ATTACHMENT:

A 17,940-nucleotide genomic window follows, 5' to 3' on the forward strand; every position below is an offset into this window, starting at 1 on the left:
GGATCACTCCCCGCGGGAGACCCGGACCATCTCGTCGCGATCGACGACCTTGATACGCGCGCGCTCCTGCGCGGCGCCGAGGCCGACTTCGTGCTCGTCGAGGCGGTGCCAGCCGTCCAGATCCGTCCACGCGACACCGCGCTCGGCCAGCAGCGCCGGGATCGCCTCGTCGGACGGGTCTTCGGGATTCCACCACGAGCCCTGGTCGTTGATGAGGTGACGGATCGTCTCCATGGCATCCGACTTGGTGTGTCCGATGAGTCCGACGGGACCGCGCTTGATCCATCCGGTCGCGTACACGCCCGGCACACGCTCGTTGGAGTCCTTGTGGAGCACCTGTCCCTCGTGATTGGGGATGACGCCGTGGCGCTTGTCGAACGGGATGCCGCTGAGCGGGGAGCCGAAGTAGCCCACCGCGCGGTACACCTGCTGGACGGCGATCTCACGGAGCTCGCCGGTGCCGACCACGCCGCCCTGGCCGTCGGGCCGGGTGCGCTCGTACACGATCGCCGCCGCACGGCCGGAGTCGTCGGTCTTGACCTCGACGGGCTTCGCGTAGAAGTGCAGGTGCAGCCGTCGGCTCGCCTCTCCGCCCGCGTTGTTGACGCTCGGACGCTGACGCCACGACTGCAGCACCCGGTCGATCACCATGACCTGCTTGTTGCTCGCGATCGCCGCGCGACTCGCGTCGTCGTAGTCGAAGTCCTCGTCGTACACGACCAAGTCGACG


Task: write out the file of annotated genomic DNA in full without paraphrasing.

A 17,940-nucleotide genomic window follows, 5' to 3' on the forward strand; every position below is an offset into this window, starting at 1 on the left:
GGATCACTCCCCGCGGGAGACCCGGACCATCTCGTCGCGATCGACGACCTTGATACGCGCGCGCTCCTGCGCGGCGCCGAGGCCGACTTCGTGCTCGTCGAGGCGGTGCCAGCCGTCCAGATCCGTCCACGCGACACCGCGCTCGGCCAGCAGCGCCGGGATCGCCTCGTCGGACGGGTCTTCGGGATTCCACCACGAGCCCTGGTCGTTGATGAGGTGACGGATCGTCTCCATGGCATCCGACTTGGTGTGTCCGATGAGTCCGACGGGACCGCGCTTGATCCATCCGGTCGCGTACACGCCCGGCACACGCTCGTTGGAGTCCTTGTGGAGCACCTGTCCCTCGTGATTGGGGATGACGCCGTGGCGCTTGTCGAACGGGATGCCGCTGAGCGGGGAGCCGAAGTAGCCCACCGCGCGGTACACCTGCTGGACGGCGATCTCACGGAGCTCGCCGGTGCCGACCACGCCGCCCTGGCCGTCGGGCCGGGTGCGCTCGTACACGATCGCCGCCGCACGGCCGGAGTCGTCGGTCTTGACCTCGACGGGCTTCGCGTAGAAGTGCAGGTGCAGCCGTCGGCTCGCCTCTCCGCCCGCGTTGTTGACGCTCGGACGCTGACGCCACGACTGCAGCACCCGGTCGATCACCATGACCTGCTTGTTGCTCGCGATCGCCGCGCGACTCGCGTCGTCGTAGTCGAAGTCCTCGTCGTACACGACCAAGTCGACG